My father-in-law, Art Spander is one of the best sportswriters around. Some might say, Art has forgotten more sports than most of us will ever know. This would be true if not for the fact that Art does not forget much. He is a walking sports historian.
It’s all a matter of talent. There’s a kid, runs the 40 in 4.4 and scored 30 touchdowns as a prep. Or maybe he’s 6-9 and averaged 25 points and 12 rebounds. Intellectually, he’s not Albert Einstein. But your rival is chasing him. And as the sports sociologist Harry Edwards points out, “If you don’t get him, they’ll get him and use him against you.”
“Football,” said a man named Elbert Hubbard, “is a sport that bears the same relationship to education that bullfighting does to agriculture.”
Ole! And back at you.
“A school without football,” said Vince Lombardi, “is in danger of deteriorating into a medieval study hall.” As if Vince, who went from Fordham to coach in the NFL, knew anything about medieval study halls. Now, blocking and tackling, that was different.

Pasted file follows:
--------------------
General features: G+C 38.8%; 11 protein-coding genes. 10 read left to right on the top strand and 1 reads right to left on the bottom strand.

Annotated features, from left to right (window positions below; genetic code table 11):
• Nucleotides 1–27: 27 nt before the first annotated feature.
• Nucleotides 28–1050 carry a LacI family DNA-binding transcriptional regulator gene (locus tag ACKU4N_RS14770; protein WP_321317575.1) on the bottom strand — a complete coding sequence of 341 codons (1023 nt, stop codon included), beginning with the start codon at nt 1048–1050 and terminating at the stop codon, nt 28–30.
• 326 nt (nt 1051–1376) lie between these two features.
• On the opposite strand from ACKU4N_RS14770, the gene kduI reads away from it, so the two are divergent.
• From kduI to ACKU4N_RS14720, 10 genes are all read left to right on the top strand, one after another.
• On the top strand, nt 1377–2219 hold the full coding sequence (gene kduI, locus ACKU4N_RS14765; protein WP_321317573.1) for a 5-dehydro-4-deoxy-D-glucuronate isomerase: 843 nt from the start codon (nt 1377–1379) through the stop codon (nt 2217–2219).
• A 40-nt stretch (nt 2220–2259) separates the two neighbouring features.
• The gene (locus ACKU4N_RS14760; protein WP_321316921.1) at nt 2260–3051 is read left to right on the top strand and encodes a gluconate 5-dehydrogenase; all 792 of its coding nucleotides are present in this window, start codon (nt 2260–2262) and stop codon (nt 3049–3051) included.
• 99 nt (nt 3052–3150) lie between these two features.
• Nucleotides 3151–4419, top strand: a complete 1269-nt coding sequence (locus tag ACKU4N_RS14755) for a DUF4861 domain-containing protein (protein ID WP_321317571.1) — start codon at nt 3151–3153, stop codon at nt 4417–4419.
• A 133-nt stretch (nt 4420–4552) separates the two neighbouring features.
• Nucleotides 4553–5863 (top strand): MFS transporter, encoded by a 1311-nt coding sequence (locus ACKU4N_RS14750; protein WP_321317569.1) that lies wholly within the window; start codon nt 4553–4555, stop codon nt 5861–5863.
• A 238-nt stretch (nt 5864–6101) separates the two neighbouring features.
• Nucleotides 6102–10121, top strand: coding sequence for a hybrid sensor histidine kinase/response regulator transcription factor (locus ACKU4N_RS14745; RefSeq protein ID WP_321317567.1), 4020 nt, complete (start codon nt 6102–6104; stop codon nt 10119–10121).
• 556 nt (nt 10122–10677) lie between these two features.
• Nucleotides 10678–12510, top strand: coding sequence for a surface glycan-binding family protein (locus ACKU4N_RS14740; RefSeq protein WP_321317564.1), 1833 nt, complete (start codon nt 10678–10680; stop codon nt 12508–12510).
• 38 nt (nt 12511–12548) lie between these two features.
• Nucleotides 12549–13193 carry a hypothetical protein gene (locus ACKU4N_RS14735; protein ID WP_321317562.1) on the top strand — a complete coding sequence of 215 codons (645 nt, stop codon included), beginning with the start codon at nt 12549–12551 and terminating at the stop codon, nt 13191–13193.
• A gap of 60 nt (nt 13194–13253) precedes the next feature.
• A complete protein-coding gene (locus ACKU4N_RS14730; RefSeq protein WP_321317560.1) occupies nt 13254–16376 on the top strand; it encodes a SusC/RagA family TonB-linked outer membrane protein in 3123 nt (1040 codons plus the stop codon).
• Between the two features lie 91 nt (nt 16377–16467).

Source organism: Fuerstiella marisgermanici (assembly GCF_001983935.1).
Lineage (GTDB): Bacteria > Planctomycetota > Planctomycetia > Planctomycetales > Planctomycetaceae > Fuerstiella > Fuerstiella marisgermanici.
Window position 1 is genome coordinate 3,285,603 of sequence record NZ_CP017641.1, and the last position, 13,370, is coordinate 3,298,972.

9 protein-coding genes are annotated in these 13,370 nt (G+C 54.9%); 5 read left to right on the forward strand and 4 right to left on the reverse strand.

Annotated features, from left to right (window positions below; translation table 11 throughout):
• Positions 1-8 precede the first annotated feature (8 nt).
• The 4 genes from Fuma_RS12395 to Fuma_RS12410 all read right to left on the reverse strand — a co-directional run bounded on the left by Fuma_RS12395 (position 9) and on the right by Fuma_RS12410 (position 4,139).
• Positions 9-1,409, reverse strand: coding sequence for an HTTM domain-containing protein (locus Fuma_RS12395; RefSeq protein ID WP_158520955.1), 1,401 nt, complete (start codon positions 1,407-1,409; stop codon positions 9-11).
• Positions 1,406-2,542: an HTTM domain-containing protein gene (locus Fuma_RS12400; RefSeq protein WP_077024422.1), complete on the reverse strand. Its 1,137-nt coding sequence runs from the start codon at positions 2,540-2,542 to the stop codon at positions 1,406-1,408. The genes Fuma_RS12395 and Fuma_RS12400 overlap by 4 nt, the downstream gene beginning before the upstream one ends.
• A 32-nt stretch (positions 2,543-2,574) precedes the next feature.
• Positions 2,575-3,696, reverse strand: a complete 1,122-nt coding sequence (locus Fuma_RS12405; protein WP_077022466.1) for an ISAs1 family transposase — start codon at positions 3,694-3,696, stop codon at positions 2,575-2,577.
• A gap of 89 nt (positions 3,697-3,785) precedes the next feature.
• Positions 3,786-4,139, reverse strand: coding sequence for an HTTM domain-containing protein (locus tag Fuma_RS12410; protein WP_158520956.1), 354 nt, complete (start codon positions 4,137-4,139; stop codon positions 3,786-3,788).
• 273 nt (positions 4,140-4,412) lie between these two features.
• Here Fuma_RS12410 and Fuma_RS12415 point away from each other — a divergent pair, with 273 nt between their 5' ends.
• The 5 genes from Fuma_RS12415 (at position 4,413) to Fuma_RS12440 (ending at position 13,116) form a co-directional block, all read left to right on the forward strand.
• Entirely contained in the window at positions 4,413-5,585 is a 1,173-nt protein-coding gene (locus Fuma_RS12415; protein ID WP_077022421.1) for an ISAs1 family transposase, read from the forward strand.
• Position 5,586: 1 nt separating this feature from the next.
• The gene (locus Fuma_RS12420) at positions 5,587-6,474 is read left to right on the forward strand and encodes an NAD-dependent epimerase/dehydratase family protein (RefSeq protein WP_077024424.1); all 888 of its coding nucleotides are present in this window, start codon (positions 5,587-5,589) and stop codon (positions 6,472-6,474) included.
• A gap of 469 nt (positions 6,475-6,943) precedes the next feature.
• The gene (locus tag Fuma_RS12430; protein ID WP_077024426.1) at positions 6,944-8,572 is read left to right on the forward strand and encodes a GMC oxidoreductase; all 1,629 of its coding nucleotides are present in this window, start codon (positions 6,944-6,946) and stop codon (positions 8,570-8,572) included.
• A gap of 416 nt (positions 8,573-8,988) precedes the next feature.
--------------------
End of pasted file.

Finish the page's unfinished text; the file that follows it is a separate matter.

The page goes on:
What will happen to USC or to Memphis is probably nothing. USC has been under a cloud for months – Bush has been on the New Orleans Saints since 2006 – and already Memphis is in full denial, insisting it found no proof Rose cheated on the exam. Derrick, of course, joined the NBA as soon as possible.
The people who buy the season tickets are remarkably unmoved by any and all accusations. They don’t care how you win, they just want you to win. And to hell with anyone looking for trouble.
It was in 1976 when Frank Boggs of the Oklahoma City Times, acknowledged to be the best sportswriter in the state, wrote a story that another NCAA investigation of the University of Oklahoma’s football program was under way.
Boggs, merely the messenger, not the cause, was harassed, threatened and had to have police protection. A caller said he would burn down Boggs’ home. Eventually, Boggs moved to Colorado.
Jack Taylor, who shared the byline with Boggs, had done pieces on the Mafia and corruption in government, but said public reaction to the football story was “much more controversial” than anything he ever had written.
People don’t want the truth. They want championships.
Indeed, fans don't much care about the truth, other than when it is needed to justify why a coach should be fired. Coaches and athletic administrators may talk about ethics and following rules, but the entire reward structure of intercollegiate athletics is tied to wins and championships. Certainly not education and "core values." The NCAA and its members supposedly want to truth. But, to paraphrase the famous line from A Few Good Men, "Their pocket books cannot handle the truth."